Proposed Tax Reform Could Benefit Industry

Earlier this week, the first details of Pres. Trump's tax plan were unveiled. The Independent Petroleum Association of America issued an analysis of the package that explains some positive impacts on the oil and gas industry. Below is an excerpt from the release:
You can find the White House/Republican plan outline here. For oil and natural gas producers there are several positive elements -- lower corporate and individual tax rates, repeal of the individual Alternative Minimum Tax, elimination of the estate tax and full expensing of capital investments. However, the expensing provision is not permanent; it expires after five years. For U.S. independent producers, capital recovery provisions are more significant than tax rates. IPAA members and staff continue to emphasize these points with The White House and with lawmakers.
White House and Congressional Meetings. The next opportunity for IPAA to give voice to these critical provisions will take place on Monday. IPAA has been invited to a meeting at The White House to be briefed on tax and regulatory provisions. This is a follow-up to a meeting held in June between IPAA and National Economic Council director Gary Cohn. Also on Monday, Treasury Secretary Steven Mnuchin and Energy Department Secretary Rick Perry will meet with IPAA. In addition, the IPAA Government Relations team has held over 60 meetings with tax policymakers on Capitol Hill and will continue meeting with congressional leaders in the weeks ahead. We will also build upon our Energy Tax Facts educational and public outreach campaign, emphasizing the importance of capital recovery for expanded American oil and natural gas production.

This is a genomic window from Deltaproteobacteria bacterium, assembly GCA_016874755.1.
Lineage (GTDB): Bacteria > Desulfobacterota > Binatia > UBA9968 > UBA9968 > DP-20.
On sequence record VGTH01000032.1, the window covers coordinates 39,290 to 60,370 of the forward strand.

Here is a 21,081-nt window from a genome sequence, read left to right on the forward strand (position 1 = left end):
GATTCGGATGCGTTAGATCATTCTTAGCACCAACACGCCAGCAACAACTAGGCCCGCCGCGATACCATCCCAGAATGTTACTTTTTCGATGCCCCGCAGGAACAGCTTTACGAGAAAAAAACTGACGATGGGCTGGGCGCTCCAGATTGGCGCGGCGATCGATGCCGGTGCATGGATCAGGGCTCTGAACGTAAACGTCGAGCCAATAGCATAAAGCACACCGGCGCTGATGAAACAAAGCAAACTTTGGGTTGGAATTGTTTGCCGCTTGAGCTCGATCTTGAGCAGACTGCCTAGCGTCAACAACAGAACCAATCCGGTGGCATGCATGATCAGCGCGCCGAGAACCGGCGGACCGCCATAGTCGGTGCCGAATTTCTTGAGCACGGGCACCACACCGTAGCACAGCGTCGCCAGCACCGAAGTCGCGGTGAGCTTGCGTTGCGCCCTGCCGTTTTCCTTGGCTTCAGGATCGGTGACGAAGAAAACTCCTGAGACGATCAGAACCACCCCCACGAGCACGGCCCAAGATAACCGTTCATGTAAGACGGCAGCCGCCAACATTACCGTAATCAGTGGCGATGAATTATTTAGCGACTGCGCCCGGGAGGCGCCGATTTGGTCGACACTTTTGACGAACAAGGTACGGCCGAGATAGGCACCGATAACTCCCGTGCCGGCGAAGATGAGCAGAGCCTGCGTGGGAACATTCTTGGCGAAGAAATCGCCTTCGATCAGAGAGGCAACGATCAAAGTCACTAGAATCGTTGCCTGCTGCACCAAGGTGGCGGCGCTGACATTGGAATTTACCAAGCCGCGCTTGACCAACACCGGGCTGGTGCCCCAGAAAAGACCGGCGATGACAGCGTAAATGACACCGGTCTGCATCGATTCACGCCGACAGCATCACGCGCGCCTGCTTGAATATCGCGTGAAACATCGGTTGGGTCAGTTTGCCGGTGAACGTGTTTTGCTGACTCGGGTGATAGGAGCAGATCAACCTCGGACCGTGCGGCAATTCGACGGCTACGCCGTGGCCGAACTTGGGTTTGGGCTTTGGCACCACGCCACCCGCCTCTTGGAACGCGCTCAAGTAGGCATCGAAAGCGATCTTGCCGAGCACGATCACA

Specific details related to our industry are not addressed in today's broad outline. Legislative language will now be drafted by the House Ways and Means Committee and Senate Finance Committee, and ultimately will need to pass Congress. However, the Section 199 manufacturers tax deduction that includes oil and natural gas would be repealed because of the lower corporate tax rate proposed in today's framework. The broad outline implies that other business deductions and tax credits will also likely be repealed or revised. Until these details are further developed, it is too soon to assess whether the overall proposal threatens other oil and natural gas production provisions.
Looking forward, time and process appear to be the largest challenges. The negotiators have signaled their wish to complete legislative action this year, but several procedural and political hurdles must first be addressed. One issue will be whether the tax legislation will be revenue neutral or not. For example, even though depreciation allows for recovery of capital expenditures, shortening schedules moves recovery that would occur beyond the ten-year window into the budget impact calculations as revenue losses. Added to impacts of lower rates, the revenue loss would be substantial for the budget process. Another issue will be whether congressional leaders will use the budget reconciliation process to move tax reform legislation or use regular order. Regular order allows for extensive floor debate, particularly in the Senate, but also allows the opportunity for filibustering. And that could require full Republican support or risk failure as we've seen with the Obamacare debates.
These steps are not ones that can be executed quickly and a lengthy Committee markup process could push the legislative actions into 2018. Ultimately, the starting points announced today will be significant.
We invite you to follow our efforts by visiting and check back regularly.
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